ocean-habitat1During the Pre-K’s exploration and investigation of sand, Ms. Alex observed the students’ interest in different animals that are found in the sand, both at the desert and at the beach. The students named several animals including sharks, turtles, kangaroo rats, dolphins, crabs, jellyfish and camels. As a class, we began discussing where each of these animals lives. “Do all animals live in the same habitat?” “What makes their habitats different?” “Are all animal habitats made of the same materials?” “Does more than one animal share a habitat?” “What kinds of items are found in an animal habitat?”

Through research the class discovered that there are many different animal habitats. Some of these habitats were a forest, jungle, ocean, grassland and desert. The class decided to begin their exploration of habitats by exploring the ocean.

ocean-habitat2While investigating the ocean habitat, Ms. Alex’s class found that there are over 300 different species of sharks that live there. Many students thought that all sharks are “mean and scary,” but after doing some research, the class found that most sharks are not scary, and will just leave you alone if you do not bother them. The most dangerous sharks, that the class has discussed, are the Bull shark, Great white shark and the Tiger shark.

Throughout the next few weeks, Ms. Alex’s students will be investigating and exploring the components of an ocean habitat. During their investigation, the students will work together to transform each of their learning centers into an ocean habitat complete with all of the necessary components.

Featured Project: Birds

birdfeeder2Toddler A students are enjoying exploring birds during our “What Makes a Bird, A Bird” project. Ms. Meredith observed the students’ interest in these animals and began our exploration of red and blue birds. “Do you see or hear any birds?” “What do birds eat?” “Where do birds live?”

The students became interested in birds when they observed them on nature walks and from inside the classroom. The class then explored the physical and anatomical properties of these animals and completed various projects to enhance their understanding.

The students continue to expand their vocabulary of concepts and words relating to birds including beak, fly, feathers, red, blue, and even cardinal! It is so wonderful to see and hear the students growing in their appreciation and understanding of birds! The students still run to the windows and get so excited when they see their “birdie” friends! As one of our authentic creations for this project, students created class bird feeders by rolling pinecones in sun butter and birdseed to provide food for the birds.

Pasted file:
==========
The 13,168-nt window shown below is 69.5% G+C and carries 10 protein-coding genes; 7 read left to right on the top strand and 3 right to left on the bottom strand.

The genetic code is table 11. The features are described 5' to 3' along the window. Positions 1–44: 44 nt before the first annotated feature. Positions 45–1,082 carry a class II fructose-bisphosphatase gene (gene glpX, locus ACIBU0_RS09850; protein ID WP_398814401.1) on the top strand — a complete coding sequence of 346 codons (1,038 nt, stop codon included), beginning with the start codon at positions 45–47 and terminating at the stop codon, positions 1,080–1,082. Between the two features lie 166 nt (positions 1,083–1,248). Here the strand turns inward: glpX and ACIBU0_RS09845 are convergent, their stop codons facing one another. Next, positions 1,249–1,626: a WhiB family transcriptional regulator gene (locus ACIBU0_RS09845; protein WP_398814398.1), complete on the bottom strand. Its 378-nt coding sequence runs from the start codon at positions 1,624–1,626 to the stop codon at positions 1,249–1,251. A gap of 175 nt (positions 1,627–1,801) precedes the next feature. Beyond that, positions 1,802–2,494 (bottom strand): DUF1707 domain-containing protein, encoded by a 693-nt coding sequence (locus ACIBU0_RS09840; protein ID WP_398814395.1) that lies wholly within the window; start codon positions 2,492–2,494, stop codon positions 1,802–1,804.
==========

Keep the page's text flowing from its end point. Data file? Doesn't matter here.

birdfeederThe birdfeeders were a huge success and attracted more birds for observation. With spring just around the corner, the Toddler A students are now able to see new species of birds migrating to our area. There are several blue birds, cardinals and black birds.

The students created their own renditions of the birds using clay, feathers and various paints. “What textures should we add to replicate the bird’s feathers?” “What colors do you want to add to your bird?” The children enjoyed personalizing their birds and even created individual birdfeeders to take home. This project has been a huge success!

As the class continues to explore birds, they will begin to investigate the various colors and textures, which make these animals so unique. The Toddler A students are engaging in incredible dialogue about these animals and are looking forward to increasing their vocabulary and understanding in future projects!

Featured Teacher: Meredith Baird – Toddler-A Lead Teacher

m-bairdCollege of Charleston graduate and Mount Pleasant native, Ms. Meredith fell in love with Children’s Discovery Center when enrolling her 1-year-old daughter. “God’s timing and an incredible dose of fate are what motivated me to change careers and begin working as a lead teacher at CDC.”

Her career change may come as a surprise to many. “Before transitioning to a toddler teacher, I spent five years working with active older adults at Franke at Seaside. The median age of my residents was 81 so I am definitely on the other end of the spectrum now!”

Spending time in nature and taking walks is Ms. Meredith’s favorite activity to share with her students at CDC. “So many times our lives tend to be full of things to do which enables us to slow down and appreciate God’s beautiful creation surrounding us. Watching the students explore and have novel experiences is such a gift.”

Meredith’s favorite part about working at CDC is sharing everyday with her wonderful coworkers and students. “Starting each day with a grateful heart and having the opportunity to positively impact the lives of CDC children makes every day my favorite.”

“Be the change you wish to see in the world” is the attitude Meredith brings to CDC and her everyday life. “Each day, I strive to positively impact the lives of others and make a difference.”

The Bus Project – Toddler F Class

The Toddler F class just completed “The Bus Project.” The project came after I noticed the children lining up and sitting in chairs. Each time I asked what they were doing, they replied, “Ms. Susan, we’re going to Hobby Lobby!” I wasn’t sure if they were interested in Hobby Lobby or how to get to Hobby Lobby. After exploring Hobby Lobby by viewing pictures, drawing and a virtual tour, I realized the children were interested not in the store, but the means of getting there.